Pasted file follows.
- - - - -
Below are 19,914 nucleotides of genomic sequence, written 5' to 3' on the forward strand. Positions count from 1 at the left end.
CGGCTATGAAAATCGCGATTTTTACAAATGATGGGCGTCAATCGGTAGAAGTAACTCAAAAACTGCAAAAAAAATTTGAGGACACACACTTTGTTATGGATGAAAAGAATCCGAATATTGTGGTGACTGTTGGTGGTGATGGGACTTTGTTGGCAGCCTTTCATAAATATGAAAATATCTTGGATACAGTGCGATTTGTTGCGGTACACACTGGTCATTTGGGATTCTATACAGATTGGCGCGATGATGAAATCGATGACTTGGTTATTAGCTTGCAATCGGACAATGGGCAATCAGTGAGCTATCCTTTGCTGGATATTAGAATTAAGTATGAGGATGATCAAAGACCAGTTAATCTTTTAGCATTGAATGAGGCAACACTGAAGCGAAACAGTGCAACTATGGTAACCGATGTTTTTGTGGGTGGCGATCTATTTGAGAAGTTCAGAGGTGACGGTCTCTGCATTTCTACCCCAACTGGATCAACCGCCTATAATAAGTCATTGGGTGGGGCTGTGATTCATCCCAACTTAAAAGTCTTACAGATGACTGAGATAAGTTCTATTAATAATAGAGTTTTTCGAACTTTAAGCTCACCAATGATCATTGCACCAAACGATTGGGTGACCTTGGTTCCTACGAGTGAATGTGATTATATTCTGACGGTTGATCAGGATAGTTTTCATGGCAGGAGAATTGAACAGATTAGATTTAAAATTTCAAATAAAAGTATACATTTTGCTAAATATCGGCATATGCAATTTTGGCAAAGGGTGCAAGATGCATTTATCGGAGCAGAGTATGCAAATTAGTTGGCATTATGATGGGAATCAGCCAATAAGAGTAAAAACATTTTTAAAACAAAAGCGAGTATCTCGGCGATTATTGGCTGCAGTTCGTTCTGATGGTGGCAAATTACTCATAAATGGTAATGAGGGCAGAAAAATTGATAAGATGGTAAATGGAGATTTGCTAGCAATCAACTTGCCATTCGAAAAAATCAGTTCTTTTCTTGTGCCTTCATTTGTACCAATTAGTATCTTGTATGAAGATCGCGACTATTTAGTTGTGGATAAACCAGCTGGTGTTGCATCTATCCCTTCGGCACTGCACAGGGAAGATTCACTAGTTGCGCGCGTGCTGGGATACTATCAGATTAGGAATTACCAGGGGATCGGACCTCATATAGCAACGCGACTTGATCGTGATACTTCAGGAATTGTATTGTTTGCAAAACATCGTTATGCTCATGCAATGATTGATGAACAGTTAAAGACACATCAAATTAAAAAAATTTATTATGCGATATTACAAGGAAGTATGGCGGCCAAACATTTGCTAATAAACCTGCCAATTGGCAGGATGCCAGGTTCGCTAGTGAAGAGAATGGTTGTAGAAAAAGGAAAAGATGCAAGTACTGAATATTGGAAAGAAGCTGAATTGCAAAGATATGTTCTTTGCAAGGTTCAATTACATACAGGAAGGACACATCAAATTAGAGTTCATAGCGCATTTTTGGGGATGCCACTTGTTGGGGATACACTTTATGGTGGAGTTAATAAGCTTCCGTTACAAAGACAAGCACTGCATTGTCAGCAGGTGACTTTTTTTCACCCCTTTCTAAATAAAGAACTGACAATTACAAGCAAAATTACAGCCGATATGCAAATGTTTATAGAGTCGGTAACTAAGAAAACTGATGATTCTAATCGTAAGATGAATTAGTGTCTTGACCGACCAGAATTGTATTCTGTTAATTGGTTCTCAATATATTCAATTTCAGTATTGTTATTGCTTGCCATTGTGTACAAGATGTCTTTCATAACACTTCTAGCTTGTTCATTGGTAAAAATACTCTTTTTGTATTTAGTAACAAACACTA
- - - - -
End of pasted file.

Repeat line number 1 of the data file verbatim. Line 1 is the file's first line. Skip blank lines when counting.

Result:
Below are 19,914 nucleotides of genomic sequence, written 5' to 3' on the forward strand. Positions count from 1 at the left end.